Comedian Doug Smith to take the stage at The Infield

How comedian's Jehovah's Witness upbringing led to a career in comedy

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PITTSFIELD — Growing up as a Jehovah's Witness, Doug Smith would read Bible passages onstage from the time he was 8 years old. As he got older, he offered his own commentary on them, delivering takes to the masses.

"I was always very comfortable doing it for some strange reason. Even as a young kid, speaking to a crowd of 100 people was no problem," Smith told The Eagle by phone Tuesday.

By the time Smith was 20, his religious devotion had worn off.

"It's very restrictive, and I wanted to drink and do drugs and have sex and all that fun stuff," Smith said.

But he held onto his interest in public speaking and, when he developed a love for comedy, used it to pursue a career in stand-up. Since that time, the New York City-based comedian has appeared on "Conan" and Comedy Central's "This Is Not Happening." On Saturday night, he'll perform during "The Infield Comedy Night," a biannual event at the Pittsfield indoor sports facility that is home to the Berkshire Baseball Academy. Spectators can anticipate hearing material about family life that Smith has developed since July. That's when he recorded his first album, "Barely Regal," which is due out on Dec. 3 from 800 Pound Gorilla Records.

"Now, it's the tricky part [for] any comic, if you do a special or an album. It's the idea of abandoning that material and starting fresh," Smith said, noting that he'll still incorporate some jokes from the album.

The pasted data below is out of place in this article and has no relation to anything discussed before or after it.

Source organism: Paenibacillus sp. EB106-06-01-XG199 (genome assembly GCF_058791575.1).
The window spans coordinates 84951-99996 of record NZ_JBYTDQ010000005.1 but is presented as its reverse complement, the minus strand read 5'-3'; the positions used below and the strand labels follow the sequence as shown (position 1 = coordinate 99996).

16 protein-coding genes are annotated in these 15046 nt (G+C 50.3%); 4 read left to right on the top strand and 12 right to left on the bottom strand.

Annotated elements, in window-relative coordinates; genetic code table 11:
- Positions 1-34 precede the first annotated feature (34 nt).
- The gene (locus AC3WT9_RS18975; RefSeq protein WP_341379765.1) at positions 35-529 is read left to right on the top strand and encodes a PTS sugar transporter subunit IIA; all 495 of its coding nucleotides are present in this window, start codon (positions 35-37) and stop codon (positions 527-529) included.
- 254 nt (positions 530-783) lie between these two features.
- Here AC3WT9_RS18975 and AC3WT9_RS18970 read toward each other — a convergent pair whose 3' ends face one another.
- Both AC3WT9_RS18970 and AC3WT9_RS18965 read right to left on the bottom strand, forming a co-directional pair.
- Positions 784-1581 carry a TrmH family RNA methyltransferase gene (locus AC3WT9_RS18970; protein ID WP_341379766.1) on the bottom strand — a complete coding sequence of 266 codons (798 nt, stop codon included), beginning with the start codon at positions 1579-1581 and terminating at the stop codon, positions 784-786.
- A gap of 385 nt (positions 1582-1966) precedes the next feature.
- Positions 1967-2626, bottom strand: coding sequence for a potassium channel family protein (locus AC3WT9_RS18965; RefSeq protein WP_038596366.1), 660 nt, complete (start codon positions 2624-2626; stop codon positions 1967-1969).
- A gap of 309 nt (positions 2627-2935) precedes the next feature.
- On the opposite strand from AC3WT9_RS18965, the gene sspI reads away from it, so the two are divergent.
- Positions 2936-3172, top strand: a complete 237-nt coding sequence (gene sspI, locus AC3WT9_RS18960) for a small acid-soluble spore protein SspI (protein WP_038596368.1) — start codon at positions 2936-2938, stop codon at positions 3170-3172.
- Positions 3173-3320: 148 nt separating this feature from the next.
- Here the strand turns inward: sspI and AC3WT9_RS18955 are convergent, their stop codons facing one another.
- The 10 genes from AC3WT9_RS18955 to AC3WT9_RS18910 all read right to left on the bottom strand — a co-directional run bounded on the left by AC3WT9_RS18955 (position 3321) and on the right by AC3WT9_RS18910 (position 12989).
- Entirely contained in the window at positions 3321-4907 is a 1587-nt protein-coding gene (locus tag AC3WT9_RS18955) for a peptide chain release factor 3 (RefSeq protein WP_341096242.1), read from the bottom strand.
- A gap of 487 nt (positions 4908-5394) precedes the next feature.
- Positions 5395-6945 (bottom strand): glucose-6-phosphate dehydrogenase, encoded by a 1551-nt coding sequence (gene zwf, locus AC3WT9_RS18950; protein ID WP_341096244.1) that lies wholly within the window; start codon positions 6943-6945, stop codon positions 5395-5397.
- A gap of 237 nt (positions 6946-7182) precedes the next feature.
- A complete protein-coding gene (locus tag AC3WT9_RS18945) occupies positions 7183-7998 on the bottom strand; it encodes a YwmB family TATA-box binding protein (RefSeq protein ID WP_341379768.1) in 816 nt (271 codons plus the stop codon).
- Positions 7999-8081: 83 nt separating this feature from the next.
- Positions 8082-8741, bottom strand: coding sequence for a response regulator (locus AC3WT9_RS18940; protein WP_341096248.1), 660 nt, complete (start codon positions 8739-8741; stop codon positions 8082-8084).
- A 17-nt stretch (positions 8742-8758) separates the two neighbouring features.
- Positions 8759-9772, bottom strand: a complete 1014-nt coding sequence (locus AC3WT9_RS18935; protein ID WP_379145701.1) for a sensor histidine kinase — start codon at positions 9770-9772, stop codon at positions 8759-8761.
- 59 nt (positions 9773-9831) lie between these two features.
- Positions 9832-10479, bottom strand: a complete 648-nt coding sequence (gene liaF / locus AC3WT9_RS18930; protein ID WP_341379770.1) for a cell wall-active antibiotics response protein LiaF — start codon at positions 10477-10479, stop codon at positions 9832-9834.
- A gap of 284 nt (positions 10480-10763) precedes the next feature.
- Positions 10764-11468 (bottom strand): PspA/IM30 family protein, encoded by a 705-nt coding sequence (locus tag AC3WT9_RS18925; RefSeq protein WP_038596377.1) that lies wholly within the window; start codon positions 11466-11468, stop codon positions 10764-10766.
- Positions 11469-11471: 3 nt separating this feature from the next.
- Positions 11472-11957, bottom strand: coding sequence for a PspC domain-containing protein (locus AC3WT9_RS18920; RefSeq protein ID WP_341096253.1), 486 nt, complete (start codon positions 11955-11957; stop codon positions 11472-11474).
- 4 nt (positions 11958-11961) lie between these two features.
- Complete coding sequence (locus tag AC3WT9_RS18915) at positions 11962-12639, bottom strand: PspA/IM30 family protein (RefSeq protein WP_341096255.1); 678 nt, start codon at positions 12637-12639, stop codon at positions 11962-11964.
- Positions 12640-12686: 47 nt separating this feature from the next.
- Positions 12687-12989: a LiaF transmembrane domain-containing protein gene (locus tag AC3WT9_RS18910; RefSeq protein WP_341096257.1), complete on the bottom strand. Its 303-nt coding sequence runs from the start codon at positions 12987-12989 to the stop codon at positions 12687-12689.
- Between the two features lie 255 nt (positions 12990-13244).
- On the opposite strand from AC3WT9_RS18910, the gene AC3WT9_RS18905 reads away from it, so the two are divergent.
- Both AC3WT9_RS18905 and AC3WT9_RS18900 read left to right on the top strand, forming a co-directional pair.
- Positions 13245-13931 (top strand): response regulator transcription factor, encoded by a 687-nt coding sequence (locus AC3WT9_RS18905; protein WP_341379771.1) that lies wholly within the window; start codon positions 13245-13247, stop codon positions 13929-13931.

In addition to his spiritual activities, the comic "religiously" watched Comedy Central's "Premium Blend" show during high school. The terrible comics he saw on TV inspired him to try comedy more than the good ones.

"If they can do it, I can do it," he said of his mindset.

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In 2005, Smith wanted to start hitting New York City clubs for stand-up spots. But he was "terrified," so he focused on improv with the Upright Citizens Brigade instead. After four years, he finally mustered the courage to try stand-up.

"It was a New Year's resolution I made when I was 26. It was like, 'Man, you're not getting any younger. It's already kind of a late start in this game. So, just do one open mic. That's all you have to do. Just do one open mic.' And I did, and it went terribly. But at the same time, it was exhilarating," Smith recalled. "That was it, no turning back."

Failure served as motivation for Smith, who began attending open mics relentlessly.

"I almost wonder if I had done really well on that first open mic if I might have stopped, to tell you the truth, been like, 'Oh, OK, I know how to do that,'" he said.

His big TV break came when he performed on "Conan" in 2016. He had appeared on a show, "Live at Gotham," before, but it was on a channel nobody could find. On the Conan O'Brien-hosted late-night program, Smith joked about his resemblance to a Civil War reenactor and his distant relationship to Ulysses S. Grant. After the performance, O'Brien complimented Smith on his material. He particularly enjoyed the Grant connection.

"He's a huge history buff," Smith said.

Some may know Smith from his viral "This Is Not Happening" bit about intervening as a man attacked a woman in the subway. Smith confronted the perpetrator, allowing the woman to escape. But the man, who was later captured, wasn't happy. He stabbed Smith in the face, giving him a quasi-Joker scar. The physical evidence of the incident forced him to work it into his act over the next year. He had plenty of material prepared; as he waited for an ambulance after the encounter, he was already sketching out jokes in his head.

"That's the sick thing about the comic mind," he said. "Everything is viewed as fodder for material."

Benjamin Cassidy can be reached at bcassidy@berkshireeagle.com, at @bybencassidy on Twitter and 413-496-6251.


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